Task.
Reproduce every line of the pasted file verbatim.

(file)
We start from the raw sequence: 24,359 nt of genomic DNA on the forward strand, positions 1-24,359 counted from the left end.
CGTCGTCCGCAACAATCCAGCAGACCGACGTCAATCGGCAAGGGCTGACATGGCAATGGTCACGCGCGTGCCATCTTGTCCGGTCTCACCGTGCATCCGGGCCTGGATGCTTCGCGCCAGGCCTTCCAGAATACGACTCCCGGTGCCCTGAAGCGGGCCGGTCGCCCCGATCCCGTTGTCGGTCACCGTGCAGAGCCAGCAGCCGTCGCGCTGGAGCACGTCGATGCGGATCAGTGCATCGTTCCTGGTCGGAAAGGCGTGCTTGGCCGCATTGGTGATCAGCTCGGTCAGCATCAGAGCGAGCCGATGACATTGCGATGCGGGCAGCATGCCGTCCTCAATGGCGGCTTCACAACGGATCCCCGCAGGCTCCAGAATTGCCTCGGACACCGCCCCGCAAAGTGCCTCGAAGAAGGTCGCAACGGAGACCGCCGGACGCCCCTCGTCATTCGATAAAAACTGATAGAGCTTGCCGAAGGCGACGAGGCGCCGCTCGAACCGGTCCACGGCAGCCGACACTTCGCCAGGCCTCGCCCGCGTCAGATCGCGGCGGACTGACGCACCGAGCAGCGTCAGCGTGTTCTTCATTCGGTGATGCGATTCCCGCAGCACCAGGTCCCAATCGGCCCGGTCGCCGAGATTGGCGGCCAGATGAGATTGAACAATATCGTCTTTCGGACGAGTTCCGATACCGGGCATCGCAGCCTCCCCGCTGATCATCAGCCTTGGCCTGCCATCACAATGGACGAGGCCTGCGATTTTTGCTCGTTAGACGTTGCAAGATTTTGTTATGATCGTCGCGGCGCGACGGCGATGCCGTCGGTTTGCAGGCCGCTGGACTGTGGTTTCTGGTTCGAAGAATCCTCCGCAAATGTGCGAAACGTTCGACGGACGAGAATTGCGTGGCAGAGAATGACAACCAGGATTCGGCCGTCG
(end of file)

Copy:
We start from the raw sequence: 24,359 nt of genomic DNA on the forward strand, positions 1-24,359 counted from the left end.
CGTCGTCCGCAACAATCCAGCAGACCGACGTCAATCGGCAAGGGCTGACATGGCAATGGTCACGCGCGTGCCATCTTGTCCGGTCTCACCGTGCATCCGGGCCTGGATGCTTCGCGCCAGGCCTTCCAGAATACGACTCCCGGTGCCCTGAAGCGGGCCGGTCGCCCCGATCCCGTTGTCGGTCACCGTGCAGAGCCAGCAGCCGTCGCGCTGGAGCACGTCGATGCGGATCAGTGCATCGTTCCTGGTCGGAAAGGCGTGCTTGGCCGCATTGGTGATCAGCTCGGTCAGCATCAGAGCGAGCCGATGACATTGCGATGCGGGCAGCATGCCGTCCTCAATGGCGGCTTCACAACGGATCCCCGCAGGCTCCAGAATTGCCTCGGACACCGCCCCGCAAAGTGCCTCGAAGAAGGTCGCAACGGAGACCGCCGGACGCCCCTCGTCATTCGATAAAAACTGATAGAGCTTGCCGAAGGCGACGAGGCGCCGCTCGAACCGGTCCACGGCAGCCGACACTTCGCCAGGCCTCGCCCGCGTCAGATCGCGGCGGACTGACGCACCGAGCAGCGTCAGCGTGTTCTTCATTCGGTGATGCGATTCCCGCAGCACCAGGTCCCAATCGGCCCGGTCGCCGAGATTGGCGGCCAGATGAGATTGAACAATATCGTCTTTCGGACGAGTTCCGATACCGGGCATCGCAGCCTCCCCGCTGATCATCAGCCTTGGCCTGCCATCACAATGGACGAGGCCTGCGATTTTTGCTCGTTAGACGTTGCAAGATTTTGTTATGATCGTCGCGGCGCGACGGCGATGCCGTCGGTTTGCAGGCCGCTGGACTGTGGTTTCTGGTTCGAAGAATCCTCCGCAAATGTGCGAAACGTTCGACGGACGAGAATTGCGTGGCAGAGAATGACAACCAGGATTCGGCCGTCG